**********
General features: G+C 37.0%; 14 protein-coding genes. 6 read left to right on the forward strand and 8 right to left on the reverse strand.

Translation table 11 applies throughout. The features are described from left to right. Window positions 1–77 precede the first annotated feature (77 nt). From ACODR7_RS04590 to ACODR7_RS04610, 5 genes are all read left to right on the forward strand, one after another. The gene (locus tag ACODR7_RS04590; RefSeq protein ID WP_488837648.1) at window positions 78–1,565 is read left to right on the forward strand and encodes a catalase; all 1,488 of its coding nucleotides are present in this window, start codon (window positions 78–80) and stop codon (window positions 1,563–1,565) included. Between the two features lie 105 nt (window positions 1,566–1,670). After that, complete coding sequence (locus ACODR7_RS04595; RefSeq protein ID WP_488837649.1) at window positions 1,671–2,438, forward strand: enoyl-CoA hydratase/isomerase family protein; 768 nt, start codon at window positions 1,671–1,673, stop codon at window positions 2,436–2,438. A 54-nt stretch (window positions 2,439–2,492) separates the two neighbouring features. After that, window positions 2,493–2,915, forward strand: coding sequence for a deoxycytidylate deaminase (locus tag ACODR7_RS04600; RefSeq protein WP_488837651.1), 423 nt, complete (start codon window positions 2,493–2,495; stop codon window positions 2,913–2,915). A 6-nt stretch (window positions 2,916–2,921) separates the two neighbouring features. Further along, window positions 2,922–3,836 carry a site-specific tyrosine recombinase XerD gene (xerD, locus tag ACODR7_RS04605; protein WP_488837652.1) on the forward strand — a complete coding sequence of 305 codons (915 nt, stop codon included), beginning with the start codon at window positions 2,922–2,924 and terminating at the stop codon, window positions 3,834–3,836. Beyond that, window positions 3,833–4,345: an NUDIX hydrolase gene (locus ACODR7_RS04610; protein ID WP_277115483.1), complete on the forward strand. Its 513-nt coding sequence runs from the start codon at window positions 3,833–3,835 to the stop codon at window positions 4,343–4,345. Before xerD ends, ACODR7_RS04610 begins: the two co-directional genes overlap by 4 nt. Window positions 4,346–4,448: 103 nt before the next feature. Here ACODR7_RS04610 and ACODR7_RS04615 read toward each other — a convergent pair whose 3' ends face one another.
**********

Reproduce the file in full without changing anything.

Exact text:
General features: G+C 37.0%; 14 protein-coding genes. 6 read left to right on the forward strand and 8 right to left on the reverse strand.

Translation table 11 applies throughout. The features are described from left to right. Window positions 1–77 precede the first annotated feature (77 nt). From ACODR7_RS04590 to ACODR7_RS04610, 5 genes are all read left to right on the forward strand, one after another. The gene (locus tag ACODR7_RS04590; RefSeq protein ID WP_488837648.1) at window positions 78–1,565 is read left to right on the forward strand and encodes a catalase; all 1,488 of its coding nucleotides are present in this window, start codon (window positions 78–80) and stop codon (window positions 1,563–1,565) included. Between the two features lie 105 nt (window positions 1,566–1,670). After that, complete coding sequence (locus ACODR7_RS04595; RefSeq protein ID WP_488837649.1) at window positions 1,671–2,438, forward strand: enoyl-CoA hydratase/isomerase family protein; 768 nt, start codon at window positions 1,671–1,673, stop codon at window positions 2,436–2,438. A 54-nt stretch (window positions 2,439–2,492) separates the two neighbouring features. After that, window positions 2,493–2,915, forward strand: coding sequence for a deoxycytidylate deaminase (locus tag ACODR7_RS04600; RefSeq protein WP_488837651.1), 423 nt, complete (start codon window positions 2,493–2,495; stop codon window positions 2,913–2,915). A 6-nt stretch (window positions 2,916–2,921) separates the two neighbouring features. Further along, window positions 2,922–3,836 carry a site-specific tyrosine recombinase XerD gene (xerD, locus tag ACODR7_RS04605; protein WP_488837652.1) on the forward strand — a complete coding sequence of 305 codons (915 nt, stop codon included), beginning with the start codon at window positions 2,922–2,924 and terminating at the stop codon, window positions 3,834–3,836. Beyond that, window positions 3,833–4,345: an NUDIX hydrolase gene (locus ACODR7_RS04610; protein ID WP_277115483.1), complete on the forward strand. Its 513-nt coding sequence runs from the start codon at window positions 3,833–3,835 to the stop codon at window positions 4,343–4,345. Before xerD ends, ACODR7_RS04610 begins: the two co-directional genes overlap by 4 nt. Window positions 4,346–4,448: 103 nt before the next feature. Here ACODR7_RS04610 and ACODR7_RS04615 read toward each other — a convergent pair whose 3' ends face one another.